The quality of the training of the volunteers cannot be topped. The courtesy and the eagerness to be of service without reservation was easily one of the most remarkable features of the Games.
Transportation was in abundance with cars, vans, buses, pick-ups and trucks ready and waiting to be committed to the service of the event.
At every venue there were people waiting eagerly to be of assistance to the visiting teams and to all patrons and this at all times.
The volunteers were on the road from the early morning hours to the very end of each day of competition, working the appropriate shifts determined by the Organising Committee.
Everywhere there was a sense of commitment to excellence.
One always got the impression that consistent with proper management each days activities and the performance of all involved were being monitored, evaluated and the necessary changes made.
There was an overall sense of a city wanting at all times to be certain that it was delivering on its promises.
The people of the city of Melbourne have long since been involved in a sort of competition with Sydney.
The hosting of the Commonwealth Games gave Melbourne the opportunity to showcase itself to the world, leaving the decision on who did it best to the viewers around the world and the many visitors.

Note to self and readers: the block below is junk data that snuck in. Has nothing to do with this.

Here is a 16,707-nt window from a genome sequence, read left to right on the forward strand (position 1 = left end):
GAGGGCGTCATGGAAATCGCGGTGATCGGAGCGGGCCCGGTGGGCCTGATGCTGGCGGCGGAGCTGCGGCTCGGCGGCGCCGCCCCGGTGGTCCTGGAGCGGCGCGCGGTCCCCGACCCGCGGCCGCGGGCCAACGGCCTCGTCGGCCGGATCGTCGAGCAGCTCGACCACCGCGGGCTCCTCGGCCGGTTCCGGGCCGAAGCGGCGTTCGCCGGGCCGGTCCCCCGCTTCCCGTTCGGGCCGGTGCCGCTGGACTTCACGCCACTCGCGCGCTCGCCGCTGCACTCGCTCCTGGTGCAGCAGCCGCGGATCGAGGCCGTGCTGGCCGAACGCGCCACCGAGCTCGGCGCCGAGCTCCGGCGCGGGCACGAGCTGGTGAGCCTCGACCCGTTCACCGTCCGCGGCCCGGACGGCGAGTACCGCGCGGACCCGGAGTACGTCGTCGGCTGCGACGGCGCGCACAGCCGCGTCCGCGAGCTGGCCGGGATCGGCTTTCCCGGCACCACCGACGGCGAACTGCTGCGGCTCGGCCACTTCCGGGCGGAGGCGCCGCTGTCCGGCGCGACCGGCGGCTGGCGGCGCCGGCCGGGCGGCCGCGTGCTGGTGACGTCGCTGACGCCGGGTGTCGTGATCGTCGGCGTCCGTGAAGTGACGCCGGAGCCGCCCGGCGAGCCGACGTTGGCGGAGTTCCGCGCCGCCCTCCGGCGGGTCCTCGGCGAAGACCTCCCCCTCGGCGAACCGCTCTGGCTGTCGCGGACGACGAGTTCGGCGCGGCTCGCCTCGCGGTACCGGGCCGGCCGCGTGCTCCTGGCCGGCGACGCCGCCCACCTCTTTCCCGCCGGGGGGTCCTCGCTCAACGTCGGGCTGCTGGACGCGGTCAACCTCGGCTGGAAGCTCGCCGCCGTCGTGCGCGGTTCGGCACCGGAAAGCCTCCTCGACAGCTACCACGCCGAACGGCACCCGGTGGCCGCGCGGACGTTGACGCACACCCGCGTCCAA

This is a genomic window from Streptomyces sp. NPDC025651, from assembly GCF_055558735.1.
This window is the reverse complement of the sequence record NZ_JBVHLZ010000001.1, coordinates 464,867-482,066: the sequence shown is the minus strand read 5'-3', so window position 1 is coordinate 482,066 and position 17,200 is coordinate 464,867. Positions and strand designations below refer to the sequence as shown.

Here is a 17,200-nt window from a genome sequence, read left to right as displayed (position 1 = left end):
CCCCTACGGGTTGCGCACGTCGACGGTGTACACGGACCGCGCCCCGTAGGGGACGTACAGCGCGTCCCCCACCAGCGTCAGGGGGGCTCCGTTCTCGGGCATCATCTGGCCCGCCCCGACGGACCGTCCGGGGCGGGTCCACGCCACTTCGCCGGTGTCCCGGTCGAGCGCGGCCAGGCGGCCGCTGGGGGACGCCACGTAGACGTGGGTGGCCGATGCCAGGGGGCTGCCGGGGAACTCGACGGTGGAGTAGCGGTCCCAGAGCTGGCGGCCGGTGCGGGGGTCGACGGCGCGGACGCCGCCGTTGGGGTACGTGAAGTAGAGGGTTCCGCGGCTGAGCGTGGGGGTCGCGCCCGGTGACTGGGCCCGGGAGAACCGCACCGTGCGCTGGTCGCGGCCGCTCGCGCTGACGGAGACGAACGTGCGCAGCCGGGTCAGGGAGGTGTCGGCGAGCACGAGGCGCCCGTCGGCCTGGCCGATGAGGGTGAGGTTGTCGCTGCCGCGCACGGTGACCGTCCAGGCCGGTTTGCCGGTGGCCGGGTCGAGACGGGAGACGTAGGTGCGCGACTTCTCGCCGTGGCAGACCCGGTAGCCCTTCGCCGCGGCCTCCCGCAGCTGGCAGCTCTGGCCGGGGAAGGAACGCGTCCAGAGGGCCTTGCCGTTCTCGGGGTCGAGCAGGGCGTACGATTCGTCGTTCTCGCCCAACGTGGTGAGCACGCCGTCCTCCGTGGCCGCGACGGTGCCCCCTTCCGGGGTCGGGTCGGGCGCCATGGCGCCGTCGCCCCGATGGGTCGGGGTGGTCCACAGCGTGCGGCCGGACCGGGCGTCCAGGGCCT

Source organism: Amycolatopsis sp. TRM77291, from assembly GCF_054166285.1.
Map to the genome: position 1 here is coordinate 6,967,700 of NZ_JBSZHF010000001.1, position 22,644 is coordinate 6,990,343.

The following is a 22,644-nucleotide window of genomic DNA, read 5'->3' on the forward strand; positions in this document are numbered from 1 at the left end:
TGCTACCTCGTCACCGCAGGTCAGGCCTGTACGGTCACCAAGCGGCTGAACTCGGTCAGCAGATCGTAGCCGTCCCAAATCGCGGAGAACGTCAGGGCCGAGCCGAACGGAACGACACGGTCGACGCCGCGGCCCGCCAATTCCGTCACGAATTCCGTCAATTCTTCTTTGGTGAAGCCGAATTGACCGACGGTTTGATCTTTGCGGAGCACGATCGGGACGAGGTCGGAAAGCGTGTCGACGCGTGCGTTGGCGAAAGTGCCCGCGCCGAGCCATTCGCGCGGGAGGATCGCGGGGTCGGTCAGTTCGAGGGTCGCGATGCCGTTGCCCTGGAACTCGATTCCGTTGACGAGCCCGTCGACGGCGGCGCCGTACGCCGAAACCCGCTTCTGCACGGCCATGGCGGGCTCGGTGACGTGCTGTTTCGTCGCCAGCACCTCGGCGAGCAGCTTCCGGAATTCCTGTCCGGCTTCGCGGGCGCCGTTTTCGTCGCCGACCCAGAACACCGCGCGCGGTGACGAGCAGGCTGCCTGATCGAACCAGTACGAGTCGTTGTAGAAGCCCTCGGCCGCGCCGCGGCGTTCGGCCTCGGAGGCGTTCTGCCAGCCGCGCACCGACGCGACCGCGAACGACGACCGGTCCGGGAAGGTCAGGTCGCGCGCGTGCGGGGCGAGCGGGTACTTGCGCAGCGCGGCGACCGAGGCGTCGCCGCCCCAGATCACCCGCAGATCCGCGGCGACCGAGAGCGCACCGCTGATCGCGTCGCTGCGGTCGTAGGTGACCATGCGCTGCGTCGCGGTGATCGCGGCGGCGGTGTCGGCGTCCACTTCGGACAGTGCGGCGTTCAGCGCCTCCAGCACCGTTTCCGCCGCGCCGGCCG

Her Royal Highness Queen Elizabeth II, Patron of the Commonwealth Games, came to the Games and with her, the Vice Patron of the Games, Prince Edward. They basked in the glory of a Commonwealth Games like none they had ever witnessed.
The US Secretary of State, Condoleeza Rice and Britains Tony Blair, joined Australian Prime Minister, John Howard, at different times as spectators at the Commonwealth Games in Melbourne. They expressed their own delight at the remarkable event, a toast to the city of Melbourne.
Viv Richards and Desmond Haynes were also in attendance and expressed utter satisfaction at the level of excellence in every aspect of the planning process and especially at the support provided to all participants.